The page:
Transport for NSW is creating insuperable problems for east-west traffic movements. Their deliriously incompetent attempts to establish a bus/tram transfer stop in the critical section of Pitt Street between the historic Anglican Christ Church of St Laurence and the Central colonnade will gridlock traffic movements in Broadway. So they have come up with a solution: draw up a crude map that insists that Broadway is a priority route for general traffic movements within the city center, what ever that may mean, and redefine the Cleveland Street Distributor as The (as in the one the only) Major Route for traffic bypassing the city center.

Renaming existing institutions is TfNSW's modus operandi - Rail Corp and City Rail have become Sydney Trains and NSW TrainLink and a trip to Katoomba is an InterCity trip. Signs at train stations are wrong and covered up. But the redefining of Cleveland Street is much more sinister.

What will O'Farrell be doing? Will he be banning right-hand turns from Cleveland Street and forcing traffic to percolate into Surry Hills from South Dowling Street, say, by removing the blockages at either end of Arthur Street that were designed specifically to prevent this?
Cleveland & Regent Streets intersection
In fact, banning right-hand turns in Cleveland Street, Surry Hills, would not significantly increase the vehicle flow. When the connection was built from Wattle Street to Harris Street and thence to the Western Distributor and Eastern Australia from Kirribilli to Cape York, space was found for two right-hand turn lanes into Abercrombie Street. Cleveland Street, even reduced to one lane at Crown Street, can supply enough traffic for three lanes crossing Regent Street, and together with traffic from Botany Road, can fill the extensive right turn lanes into Abercrombie Street in most traffic light phases.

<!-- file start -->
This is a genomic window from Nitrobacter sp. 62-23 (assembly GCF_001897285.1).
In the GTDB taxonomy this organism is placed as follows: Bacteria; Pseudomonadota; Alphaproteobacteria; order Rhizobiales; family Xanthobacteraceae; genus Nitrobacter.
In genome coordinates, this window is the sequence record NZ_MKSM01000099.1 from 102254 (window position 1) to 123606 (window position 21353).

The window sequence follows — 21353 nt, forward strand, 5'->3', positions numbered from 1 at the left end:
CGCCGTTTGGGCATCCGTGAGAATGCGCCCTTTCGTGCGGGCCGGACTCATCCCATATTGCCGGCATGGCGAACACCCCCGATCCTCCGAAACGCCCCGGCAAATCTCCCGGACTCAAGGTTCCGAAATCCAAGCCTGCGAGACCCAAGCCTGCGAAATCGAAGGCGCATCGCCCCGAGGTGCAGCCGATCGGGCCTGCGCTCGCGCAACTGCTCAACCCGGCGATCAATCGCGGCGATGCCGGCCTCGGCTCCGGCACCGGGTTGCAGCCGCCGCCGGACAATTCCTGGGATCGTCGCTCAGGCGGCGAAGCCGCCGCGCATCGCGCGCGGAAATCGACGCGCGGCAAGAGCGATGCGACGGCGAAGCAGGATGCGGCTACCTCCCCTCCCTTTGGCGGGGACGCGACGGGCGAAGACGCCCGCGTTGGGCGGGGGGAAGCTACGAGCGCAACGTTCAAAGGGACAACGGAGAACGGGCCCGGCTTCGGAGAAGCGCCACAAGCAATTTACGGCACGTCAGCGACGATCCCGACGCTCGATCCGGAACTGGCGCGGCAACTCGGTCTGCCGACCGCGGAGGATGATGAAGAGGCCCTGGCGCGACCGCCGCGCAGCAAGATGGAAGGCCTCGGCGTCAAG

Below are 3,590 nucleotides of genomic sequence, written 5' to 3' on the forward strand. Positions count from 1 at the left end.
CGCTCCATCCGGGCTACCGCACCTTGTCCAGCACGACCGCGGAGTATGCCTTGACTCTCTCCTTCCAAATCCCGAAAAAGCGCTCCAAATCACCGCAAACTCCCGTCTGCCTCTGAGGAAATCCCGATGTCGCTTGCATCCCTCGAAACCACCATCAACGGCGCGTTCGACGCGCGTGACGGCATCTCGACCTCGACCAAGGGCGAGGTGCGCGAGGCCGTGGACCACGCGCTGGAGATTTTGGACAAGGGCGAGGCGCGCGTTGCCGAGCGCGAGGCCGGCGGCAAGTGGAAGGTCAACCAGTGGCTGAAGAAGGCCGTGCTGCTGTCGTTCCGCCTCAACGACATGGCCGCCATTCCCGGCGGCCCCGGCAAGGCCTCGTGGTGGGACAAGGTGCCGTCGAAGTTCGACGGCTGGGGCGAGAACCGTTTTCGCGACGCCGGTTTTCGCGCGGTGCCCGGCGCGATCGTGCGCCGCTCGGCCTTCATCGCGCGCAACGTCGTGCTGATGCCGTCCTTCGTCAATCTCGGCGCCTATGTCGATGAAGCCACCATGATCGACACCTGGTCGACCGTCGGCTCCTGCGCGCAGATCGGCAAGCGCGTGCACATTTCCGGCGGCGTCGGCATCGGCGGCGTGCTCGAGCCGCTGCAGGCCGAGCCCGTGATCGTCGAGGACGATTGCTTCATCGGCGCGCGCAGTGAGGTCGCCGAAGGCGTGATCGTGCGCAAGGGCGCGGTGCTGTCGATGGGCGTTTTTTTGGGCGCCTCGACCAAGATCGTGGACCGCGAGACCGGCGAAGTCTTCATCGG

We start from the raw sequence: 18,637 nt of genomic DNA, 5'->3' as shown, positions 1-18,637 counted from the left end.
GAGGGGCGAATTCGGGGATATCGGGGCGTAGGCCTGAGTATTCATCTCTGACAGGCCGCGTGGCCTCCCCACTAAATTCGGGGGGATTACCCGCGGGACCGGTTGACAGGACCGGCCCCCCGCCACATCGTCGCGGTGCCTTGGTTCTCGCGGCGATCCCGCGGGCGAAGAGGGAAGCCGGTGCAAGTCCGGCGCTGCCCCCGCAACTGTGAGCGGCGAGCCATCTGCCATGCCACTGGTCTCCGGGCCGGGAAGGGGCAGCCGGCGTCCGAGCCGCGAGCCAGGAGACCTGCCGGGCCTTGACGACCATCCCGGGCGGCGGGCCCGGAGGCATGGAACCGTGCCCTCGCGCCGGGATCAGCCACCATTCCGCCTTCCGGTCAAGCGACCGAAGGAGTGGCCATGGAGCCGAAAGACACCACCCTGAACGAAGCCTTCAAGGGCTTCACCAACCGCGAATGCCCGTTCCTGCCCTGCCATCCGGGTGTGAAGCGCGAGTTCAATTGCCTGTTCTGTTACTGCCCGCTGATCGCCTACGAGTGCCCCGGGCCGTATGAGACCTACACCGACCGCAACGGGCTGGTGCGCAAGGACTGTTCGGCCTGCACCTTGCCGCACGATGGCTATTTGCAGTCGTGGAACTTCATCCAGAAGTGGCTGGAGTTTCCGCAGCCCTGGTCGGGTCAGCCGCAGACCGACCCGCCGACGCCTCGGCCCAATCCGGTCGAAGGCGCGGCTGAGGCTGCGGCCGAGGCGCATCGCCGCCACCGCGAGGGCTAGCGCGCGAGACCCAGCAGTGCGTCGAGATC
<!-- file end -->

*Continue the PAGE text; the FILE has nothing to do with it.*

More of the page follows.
Cleveland & Abercrombie Street intersection
View west from Regent Street 7:45 AM 

View west from Regent Street 7 PM

View east from Regent Street 7:45 AM
Traffic flow in Cleveland Street is consistently high throughout the day in the working week with small peaks in the mornings and evenings, when clearways are enforced.
Parramatta Road at Sydney Uni
Parramatta Road will be carrying more traffic when connected to  the WestConnex tunnel. For Transport for NSW to assert, without any analysis, that east-west traffic from Parramatta Road can be dog-legged into Cleveland Street is mind-numbingly irresponsible. Cleveland Street will never be able to cope with additional through traffic. TfNSW will be not only congesting east-west traffic movements, they will be congesting north-south movements, and making it a lot more difficult for businesses in Cleveland Street and Crown Street to survive.

The 9/11 13 brochure is insultingly titled "for further consultation". O'Farrell has the responsibility to force TfNSW to consult with the only authorities that have the data to definitely  establish this - the RTA and their consultants Skyhigh. O'Farrell will not allow his whims to be competently assessed, so what can one do?